Philomena (Judi Dench) has been carrying a painful memory for almost fifty years. When she was just a teenager, her father, ashamed of her pregnancy, sent her to an abbey run by nuns for young single mothers. There, without her consent, her son was given up for adoption and she lost contact with him. After all this time, she finally confides her sorrow to her adult daughter while contemplating the only photo she has of four-year-old Anthony. She longs to know about him and would like to find him.

Martin (Steve Coogan) is an important journalist who has just lost his job with the BBC News and now he intends to write a book about Russia. By coincidence, he meets Philomena’s daughter who tells him about her mother and her quest. Although he’s not interested at the moment he agrees to meet with the gentle old lady and he’s charmed and moved by her story. Nevertheless, their contrasting attitudes to her ordeal are depicted in humorous interactions between the two. He is a cynical and sarcastic atheist, she’s still a traditional and forgiving Catholic. Soon, during a trip that takes them to America and back to Ireland in search of Anthony, they begin to learn from each other’s perspectives.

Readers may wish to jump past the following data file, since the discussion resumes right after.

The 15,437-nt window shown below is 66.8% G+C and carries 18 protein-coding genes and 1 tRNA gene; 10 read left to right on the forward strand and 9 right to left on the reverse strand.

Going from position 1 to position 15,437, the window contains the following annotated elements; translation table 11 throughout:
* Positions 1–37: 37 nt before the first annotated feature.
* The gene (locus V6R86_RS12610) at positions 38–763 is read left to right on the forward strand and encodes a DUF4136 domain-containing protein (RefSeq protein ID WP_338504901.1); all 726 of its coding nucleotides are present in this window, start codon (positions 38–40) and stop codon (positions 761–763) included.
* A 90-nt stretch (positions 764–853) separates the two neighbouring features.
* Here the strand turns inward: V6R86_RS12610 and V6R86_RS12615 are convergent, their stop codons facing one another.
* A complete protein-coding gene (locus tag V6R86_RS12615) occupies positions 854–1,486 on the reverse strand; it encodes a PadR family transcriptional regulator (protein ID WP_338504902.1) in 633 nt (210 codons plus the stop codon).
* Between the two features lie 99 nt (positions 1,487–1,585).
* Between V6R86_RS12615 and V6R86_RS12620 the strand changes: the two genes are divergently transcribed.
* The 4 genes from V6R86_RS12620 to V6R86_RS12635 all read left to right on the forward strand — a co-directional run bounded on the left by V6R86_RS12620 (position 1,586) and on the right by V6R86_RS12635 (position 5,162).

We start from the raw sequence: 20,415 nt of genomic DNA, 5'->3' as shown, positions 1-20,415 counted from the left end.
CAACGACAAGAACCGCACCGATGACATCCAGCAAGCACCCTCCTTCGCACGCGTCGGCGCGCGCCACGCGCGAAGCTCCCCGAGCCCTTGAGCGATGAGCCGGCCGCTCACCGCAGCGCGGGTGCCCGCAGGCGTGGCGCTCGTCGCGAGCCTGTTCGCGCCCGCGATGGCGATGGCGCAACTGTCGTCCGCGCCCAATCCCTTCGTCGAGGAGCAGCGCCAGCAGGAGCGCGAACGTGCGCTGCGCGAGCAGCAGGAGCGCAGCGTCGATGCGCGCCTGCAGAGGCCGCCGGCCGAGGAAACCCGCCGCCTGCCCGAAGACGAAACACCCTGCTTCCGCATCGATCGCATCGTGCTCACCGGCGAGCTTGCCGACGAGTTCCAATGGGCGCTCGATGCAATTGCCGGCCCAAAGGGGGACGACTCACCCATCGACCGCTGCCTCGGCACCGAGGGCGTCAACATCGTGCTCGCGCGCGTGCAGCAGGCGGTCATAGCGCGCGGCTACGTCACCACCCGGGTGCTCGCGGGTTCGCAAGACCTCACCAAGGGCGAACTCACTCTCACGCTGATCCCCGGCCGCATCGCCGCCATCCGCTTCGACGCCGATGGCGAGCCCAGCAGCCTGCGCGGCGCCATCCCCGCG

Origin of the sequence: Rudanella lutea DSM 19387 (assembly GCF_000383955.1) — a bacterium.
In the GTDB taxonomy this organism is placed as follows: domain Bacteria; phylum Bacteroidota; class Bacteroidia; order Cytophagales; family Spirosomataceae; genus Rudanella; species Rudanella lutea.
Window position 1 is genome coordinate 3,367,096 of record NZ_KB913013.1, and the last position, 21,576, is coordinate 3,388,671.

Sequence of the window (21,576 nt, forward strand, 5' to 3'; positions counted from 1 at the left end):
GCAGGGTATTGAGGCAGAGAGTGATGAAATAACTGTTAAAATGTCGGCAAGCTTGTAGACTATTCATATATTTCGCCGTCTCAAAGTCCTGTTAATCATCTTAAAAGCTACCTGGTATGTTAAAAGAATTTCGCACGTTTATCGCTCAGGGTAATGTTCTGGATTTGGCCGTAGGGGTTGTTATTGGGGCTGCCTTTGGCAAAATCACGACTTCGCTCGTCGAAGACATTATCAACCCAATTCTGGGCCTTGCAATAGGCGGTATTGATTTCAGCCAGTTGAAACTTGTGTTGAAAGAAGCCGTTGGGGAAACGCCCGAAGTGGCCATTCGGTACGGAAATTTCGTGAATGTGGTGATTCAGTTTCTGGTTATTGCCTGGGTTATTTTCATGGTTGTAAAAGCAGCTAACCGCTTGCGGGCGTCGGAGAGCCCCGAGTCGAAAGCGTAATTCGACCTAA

Who adopted the child? What was his life like? Was he loved? Would he remember her after all those years? The film concludes with the answers to these and other questions that arise in this story based on true events from the book The Lost Child of Philomena Lee.

This movie, made in 2013, directed by Stephen Frears, will open your eyes to the atrocious injustices sometimes committed by people whom we give our trust, and will also warm your heart towards people like Philomena who still believe and forgive.

Courtesy of Pathe’